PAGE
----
Sen. Mike Lee (R-Utah) praised the proposed order in the Federalist on Friday, saying it would “drain the Swamp of its embarrassing fetish for eyesores.”
Lee said classical buildings “give life to America’s democratic values and republican virtues. Their balanced proportions echo Americans’ moral and constitutional commitment to universal equality. Their stability embodies the strength and durability of America’s unique form of government.”
Judd Deere, a White House spokesman, declined to comment on the proposed order Friday.
The proposed order would overturn nearly six decades of practice. The Guiding Principles for Federal Architecture, drafted in 1962 by the future senator Daniel Patrick Moynihan and presented to President John F. Kennedy, states that “The development of an official style must be avoided” and that “design must flow from the architectural profession to the Government and not vice versa.”
After news of the order was reported Tuesday by the Architectural Record, it sparked outrage among architects who worry it would restrict not only their creativity, but also their ability to develop buildings that fit cities’ unique styles.
Architect Mack Scogin defended the design of Austin’s federal courthouse, saying he and his partner in Atlanta worked on the building with a local architect, judges and others. A classical design wouldn’t fit their needs, the compact parcel or the surrounding neighborhood, where high rises have since sprung up around it in the creative tech hub, he said.
“One of the tenets in building courthouses is not only to be a good neighbor but to help the city generate character and be a player in the growth of the downtown, which is exactly what happened there,” Scogin said. “It really does reflect the life of that city. They’re very proud of saying Austin is weird.”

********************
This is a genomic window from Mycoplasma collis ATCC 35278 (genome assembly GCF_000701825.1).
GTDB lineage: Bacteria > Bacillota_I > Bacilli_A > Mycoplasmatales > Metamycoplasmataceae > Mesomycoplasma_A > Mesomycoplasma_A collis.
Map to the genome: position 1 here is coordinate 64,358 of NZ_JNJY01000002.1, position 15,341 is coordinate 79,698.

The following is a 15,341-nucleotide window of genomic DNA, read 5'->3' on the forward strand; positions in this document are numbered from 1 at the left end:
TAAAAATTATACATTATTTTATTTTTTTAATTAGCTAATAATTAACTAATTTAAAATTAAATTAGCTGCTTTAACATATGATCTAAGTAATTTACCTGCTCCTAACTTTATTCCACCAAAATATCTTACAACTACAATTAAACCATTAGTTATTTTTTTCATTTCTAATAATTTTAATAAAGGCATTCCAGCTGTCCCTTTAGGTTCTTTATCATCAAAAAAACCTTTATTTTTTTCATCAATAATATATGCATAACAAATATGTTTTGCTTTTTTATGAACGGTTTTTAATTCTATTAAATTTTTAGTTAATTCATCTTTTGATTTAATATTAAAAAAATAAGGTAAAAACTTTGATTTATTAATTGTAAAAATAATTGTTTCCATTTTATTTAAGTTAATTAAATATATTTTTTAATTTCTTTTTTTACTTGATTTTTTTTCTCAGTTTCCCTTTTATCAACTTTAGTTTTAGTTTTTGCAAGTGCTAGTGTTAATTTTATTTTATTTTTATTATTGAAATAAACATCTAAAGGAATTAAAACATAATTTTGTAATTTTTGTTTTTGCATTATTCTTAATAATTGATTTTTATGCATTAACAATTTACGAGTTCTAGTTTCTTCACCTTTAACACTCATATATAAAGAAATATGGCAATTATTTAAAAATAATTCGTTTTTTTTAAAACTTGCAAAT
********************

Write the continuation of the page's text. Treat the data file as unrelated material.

Scogin fears the proposed order would restrict such local input into the design of federal buildings.
“The ones that are not classical really come from the heart and soul of the places that they’re in,” he said, such as the 1940 Art Moderne federal courthouse in downtown Los Angeles, later designated a national landmark. The building is beloved even though it “doesn’t have a pediment and columns around it.” (Its even more modern replacement, the SOM-designed federal courthouse described as a “floating cube,” opened nearby in 2016.)
“To say there’s one style of architecture, it doesn’t touch the American spirit, where you have a democracy,” Scogin said, adding that if the federal government listens to the people, “You’re not going to get every building that looks like the Supreme Court.”
Criticism of the order by architectural groups mounted this week. The National Trust for Historic Preservation, the American Society of Landscape Architects and the American Institute of Architects have since issued statements opposing the order.
“Architecture should be designed for the specific communities that it serves,” the institute said in a statement, “reflecting our rich nation’s diverse places, thought, culture and climates.”